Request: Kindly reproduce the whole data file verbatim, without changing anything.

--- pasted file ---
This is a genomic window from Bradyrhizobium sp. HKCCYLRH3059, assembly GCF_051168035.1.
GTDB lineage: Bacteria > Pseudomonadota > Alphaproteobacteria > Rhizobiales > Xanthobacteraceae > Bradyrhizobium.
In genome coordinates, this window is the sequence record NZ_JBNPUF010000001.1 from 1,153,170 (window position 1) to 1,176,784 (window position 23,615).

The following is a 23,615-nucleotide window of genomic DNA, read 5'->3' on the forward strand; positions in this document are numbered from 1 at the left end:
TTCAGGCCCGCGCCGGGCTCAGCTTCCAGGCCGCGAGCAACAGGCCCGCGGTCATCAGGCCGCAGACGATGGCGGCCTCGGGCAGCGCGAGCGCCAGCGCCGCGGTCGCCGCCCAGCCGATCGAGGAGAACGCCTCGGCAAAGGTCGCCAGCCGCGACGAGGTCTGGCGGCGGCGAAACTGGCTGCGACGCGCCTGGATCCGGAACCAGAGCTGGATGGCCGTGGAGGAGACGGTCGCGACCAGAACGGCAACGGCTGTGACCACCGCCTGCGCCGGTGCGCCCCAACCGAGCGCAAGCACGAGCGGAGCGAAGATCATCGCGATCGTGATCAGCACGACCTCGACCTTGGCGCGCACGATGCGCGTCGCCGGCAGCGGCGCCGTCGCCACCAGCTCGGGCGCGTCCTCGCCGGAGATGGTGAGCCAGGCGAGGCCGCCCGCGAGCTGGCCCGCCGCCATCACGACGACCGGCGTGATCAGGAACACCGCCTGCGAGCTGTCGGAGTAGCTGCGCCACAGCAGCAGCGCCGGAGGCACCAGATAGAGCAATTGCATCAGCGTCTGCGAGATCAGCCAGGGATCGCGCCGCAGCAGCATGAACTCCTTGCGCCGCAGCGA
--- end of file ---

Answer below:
This is a genomic window from Bradyrhizobium sp. HKCCYLRH3059, assembly GCF_051168035.1.
GTDB lineage: Bacteria > Pseudomonadota > Alphaproteobacteria > Rhizobiales > Xanthobacteraceae > Bradyrhizobium.
In genome coordinates, this window is the sequence record NZ_JBNPUF010000001.1 from 1,153,170 (window position 1) to 1,176,784 (window position 23,615).

The following is a 23,615-nucleotide window of genomic DNA, read 5'->3' on the forward strand; positions in this document are numbered from 1 at the left end:
TTCAGGCCCGCGCCGGGCTCAGCTTCCAGGCCGCGAGCAACAGGCCCGCGGTCATCAGGCCGCAGACGATGGCGGCCTCGGGCAGCGCGAGCGCCAGCGCCGCGGTCGCCGCCCAGCCGATCGAGGAGAACGCCTCGGCAAAGGTCGCCAGCCGCGACGAGGTCTGGCGGCGGCGAAACTGGCTGCGACGCGCCTGGATCCGGAACCAGAGCTGGATGGCCGTGGAGGAGACGGTCGCGACCAGAACGGCAACGGCTGTGACCACCGCCTGCGCCGGTGCGCCCCAACCGAGCGCAAGCACGAGCGGAGCGAAGATCATCGCGATCGTGATCAGCACGACCTCGACCTTGGCGCGCACGATGCGCGTCGCCGGCAGCGGCGCCGTCGCCACCAGCTCGGGCGCGTCCTCGCCGGAGATGGTGAGCCAGGCGAGGCCGCCCGCGAGCTGGCCCGCCGCCATCACGACGACCGGCGTGATCAGGAACACCGCCTGCGAGCTGTCGGAGTAGCTGCGCCACAGCAGCAGCGCCGGAGGCACCAGATAGAGCAATTGCATCAGCGTCTGCGAGATCAGCCAGGGATCGCGCCGCAGCAGCATGAACTCCTTGCGCCGCAGCGA